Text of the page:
Can’t finish a yawn?

baby is having a complete and satisfying yawn

When you can't finish a yawn, it means your nervous system isn't releasing as it should.

A healthy nervous system responds to stimulation (both stress and excitement) by regularly discharging the energy.

An unhealthy nervous system has trouble "letting go" creating a backlog of underground tension.

(and eventually causing issues with anxiety and depression)

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warning about yawning

Warning!

This article may cause excessive yawning 🙂


You probably already know . . . yawning is contagious. Yup, we trigger each other with our yawns. 

Is there more to it than that? Or are we connected to each other in ways we are unaware of :-O


Psychologist Dr Lacombe on the topic of why you can't finish a yawn

Author: Dr. Susan LaCombe


Dr. LaCombe is a 20-year veteran Psychologist and Psychotherapist whose passion is leveraging the power of the autonomic nervous system for managing anxiety and depression.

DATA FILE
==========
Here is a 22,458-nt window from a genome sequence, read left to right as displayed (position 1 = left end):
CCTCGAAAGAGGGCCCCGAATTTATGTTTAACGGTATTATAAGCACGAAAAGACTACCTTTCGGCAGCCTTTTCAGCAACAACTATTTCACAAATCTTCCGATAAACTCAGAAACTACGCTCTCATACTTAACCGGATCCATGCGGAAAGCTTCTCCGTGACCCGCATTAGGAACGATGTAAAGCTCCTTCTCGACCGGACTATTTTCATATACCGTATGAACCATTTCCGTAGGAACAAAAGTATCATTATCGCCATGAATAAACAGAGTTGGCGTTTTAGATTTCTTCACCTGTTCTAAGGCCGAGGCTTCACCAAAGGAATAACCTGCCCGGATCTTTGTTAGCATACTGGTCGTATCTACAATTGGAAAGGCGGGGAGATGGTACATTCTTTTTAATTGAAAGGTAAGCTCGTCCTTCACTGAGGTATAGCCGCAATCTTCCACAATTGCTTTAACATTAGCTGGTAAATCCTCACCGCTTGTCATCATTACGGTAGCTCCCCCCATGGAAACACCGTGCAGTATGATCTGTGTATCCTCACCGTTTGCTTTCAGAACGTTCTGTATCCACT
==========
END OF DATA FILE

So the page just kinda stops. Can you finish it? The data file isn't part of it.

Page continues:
artist rendition of male and female nervous system

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Trouble having a good yawn?

Have you struggled to yawn . . . you want to yawn but it just doesn't make its way out of you?

Or maybe you can yawn but it's so half-hearted, it feels totally dissatisfying.

Issues related to yawning are actually an indication the autonomic nervous system is under functioning. 

One of the key roles the nervous system plays is to manage the charge in your body. 

That "charge" is the felt by you when you're nervous. It's also reflected in the vibrational quality of certain organs in your body including your heart and specific areas of the brain.